Soni, Blume, and Chalmers all had surgery for their conditions. That would be a pretty extreme step to take if you were faking a heart condition to dope.


They had arrhythmias, not heart failure . As Phillymark said, it’s ridiculous that athletes were on meldonium

Steve Nolan

I find it hard to believe that a world-caliber athlete at any age couldn’t come up with a few billion reasons why they should take meldonium.


Mainly to improve cardiac output and oxygen consumption in attempt to achieve optimal competitive advantage


This ^^^.

Ol' Longhorn

The evidence for this, especially for sports performance in athletes, is about zero. You know what does enhance cardiac performance and mitochondrial function in athletes? Caffeine. So if you were taking meldonium over Dressel’s pre-workout potion, you were missing out.


The caffeine limit really should be reinstated especially because all athletes can’t benefit from it equally. Take for instance some of the athletes with supraventricular tachycardia spoken about in this comment section. No way they would be able to take the kind of huge doses Dressel is obviously taking without serious consequences. They also aren’t the only group of people unable to take caffeine at performance enhancing doses, many people simply can’t tolerate those levels of doses without consequences either physical or mental. It also doesn’t just help cardiac and mitochondrial function but also primes the nervous system in a way that is perfect for sprints. Watching him look like he’s tweaking at the end of big races is not… Read more »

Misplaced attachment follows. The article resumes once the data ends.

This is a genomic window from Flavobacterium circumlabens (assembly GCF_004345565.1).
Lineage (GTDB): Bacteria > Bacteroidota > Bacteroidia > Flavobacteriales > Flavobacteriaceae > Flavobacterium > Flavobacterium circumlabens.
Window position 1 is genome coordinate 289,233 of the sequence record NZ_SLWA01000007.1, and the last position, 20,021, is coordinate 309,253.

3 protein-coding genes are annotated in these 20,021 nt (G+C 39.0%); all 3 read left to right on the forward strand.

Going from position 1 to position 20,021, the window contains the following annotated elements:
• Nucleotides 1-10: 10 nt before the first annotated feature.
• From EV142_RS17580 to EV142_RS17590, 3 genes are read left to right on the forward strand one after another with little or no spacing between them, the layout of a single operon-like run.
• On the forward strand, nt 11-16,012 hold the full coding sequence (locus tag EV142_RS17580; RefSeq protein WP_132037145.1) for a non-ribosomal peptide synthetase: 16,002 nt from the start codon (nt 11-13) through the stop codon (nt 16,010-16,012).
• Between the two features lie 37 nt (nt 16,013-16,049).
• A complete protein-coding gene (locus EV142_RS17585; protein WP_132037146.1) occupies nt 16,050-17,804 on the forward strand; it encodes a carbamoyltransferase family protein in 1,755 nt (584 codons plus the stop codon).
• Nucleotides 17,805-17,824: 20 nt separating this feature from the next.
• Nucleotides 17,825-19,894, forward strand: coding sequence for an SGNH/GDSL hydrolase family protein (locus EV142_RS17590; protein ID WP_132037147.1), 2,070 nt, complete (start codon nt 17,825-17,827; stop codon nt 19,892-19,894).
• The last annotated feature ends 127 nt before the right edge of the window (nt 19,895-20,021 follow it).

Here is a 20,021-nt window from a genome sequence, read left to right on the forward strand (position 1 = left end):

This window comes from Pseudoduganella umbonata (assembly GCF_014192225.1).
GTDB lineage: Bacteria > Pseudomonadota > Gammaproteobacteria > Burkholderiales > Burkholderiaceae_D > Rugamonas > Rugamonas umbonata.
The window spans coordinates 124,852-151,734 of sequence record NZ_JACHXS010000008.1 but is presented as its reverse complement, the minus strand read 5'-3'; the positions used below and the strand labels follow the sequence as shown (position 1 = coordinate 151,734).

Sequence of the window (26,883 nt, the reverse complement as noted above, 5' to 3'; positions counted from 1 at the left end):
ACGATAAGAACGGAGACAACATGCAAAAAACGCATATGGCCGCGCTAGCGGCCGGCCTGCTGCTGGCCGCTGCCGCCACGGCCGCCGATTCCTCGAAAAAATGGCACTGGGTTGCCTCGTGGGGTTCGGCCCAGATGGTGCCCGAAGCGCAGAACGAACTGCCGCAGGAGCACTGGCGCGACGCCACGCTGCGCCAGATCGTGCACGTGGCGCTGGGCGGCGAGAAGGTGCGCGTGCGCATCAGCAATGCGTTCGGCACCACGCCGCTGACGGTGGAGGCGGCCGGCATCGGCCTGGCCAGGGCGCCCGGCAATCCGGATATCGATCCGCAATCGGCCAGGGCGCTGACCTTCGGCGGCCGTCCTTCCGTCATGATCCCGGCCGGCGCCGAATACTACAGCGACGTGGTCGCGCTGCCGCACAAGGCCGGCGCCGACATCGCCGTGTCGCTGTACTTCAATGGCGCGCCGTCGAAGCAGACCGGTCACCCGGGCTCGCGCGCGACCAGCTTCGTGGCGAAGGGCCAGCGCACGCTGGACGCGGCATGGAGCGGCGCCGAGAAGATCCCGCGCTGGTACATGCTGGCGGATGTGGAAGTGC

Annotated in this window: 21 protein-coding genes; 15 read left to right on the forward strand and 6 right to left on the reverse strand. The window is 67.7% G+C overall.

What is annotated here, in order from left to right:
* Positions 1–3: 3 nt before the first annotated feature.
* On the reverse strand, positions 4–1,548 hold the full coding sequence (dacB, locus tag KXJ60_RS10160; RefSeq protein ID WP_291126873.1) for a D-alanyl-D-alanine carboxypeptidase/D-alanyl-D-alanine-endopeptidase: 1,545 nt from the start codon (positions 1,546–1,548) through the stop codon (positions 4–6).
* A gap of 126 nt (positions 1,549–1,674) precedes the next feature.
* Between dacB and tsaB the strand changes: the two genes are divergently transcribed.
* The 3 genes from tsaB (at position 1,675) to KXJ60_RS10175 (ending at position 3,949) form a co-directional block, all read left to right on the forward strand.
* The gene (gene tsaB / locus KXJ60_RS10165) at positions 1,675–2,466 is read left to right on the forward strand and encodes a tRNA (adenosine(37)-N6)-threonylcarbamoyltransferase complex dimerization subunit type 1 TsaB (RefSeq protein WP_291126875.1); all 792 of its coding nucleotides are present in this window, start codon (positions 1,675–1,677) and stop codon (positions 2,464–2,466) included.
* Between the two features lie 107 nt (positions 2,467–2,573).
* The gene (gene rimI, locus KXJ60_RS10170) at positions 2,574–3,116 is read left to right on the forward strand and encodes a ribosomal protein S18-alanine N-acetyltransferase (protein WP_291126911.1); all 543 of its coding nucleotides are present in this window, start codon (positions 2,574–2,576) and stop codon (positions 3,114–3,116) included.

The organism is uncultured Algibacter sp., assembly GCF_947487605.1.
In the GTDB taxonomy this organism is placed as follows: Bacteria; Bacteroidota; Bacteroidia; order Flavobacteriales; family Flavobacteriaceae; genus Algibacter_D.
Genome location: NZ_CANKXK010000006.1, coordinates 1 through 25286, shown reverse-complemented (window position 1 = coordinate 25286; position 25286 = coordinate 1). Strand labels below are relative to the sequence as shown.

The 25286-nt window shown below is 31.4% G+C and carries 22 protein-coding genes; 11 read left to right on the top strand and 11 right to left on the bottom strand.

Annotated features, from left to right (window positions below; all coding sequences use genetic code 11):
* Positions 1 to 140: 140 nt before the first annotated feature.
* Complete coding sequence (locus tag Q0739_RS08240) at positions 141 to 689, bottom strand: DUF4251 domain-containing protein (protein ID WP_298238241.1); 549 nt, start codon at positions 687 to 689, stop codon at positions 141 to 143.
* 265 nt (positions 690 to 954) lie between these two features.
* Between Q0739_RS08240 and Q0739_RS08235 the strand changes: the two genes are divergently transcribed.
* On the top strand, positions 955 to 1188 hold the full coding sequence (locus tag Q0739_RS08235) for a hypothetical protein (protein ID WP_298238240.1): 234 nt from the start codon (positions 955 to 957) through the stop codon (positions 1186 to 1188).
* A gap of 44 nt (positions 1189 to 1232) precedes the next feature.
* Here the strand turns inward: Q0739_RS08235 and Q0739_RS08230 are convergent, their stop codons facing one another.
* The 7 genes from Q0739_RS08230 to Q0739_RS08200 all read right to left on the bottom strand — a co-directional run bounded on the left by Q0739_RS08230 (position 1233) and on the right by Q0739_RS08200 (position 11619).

Ol' Longhorn

And the medical and scientific evidence for that claim in athletes is zero. Cite a legit scientific study that proves it has any sports performance effects to “achieve optimal competitive advantage.” I’ll save you the trouble. There are none, as the WADA scientific director acknowledged. It’s a pathetic drug, and as proof, no one takes it for heart disease anymore and the FDA never approved it.

Ol' Longhorn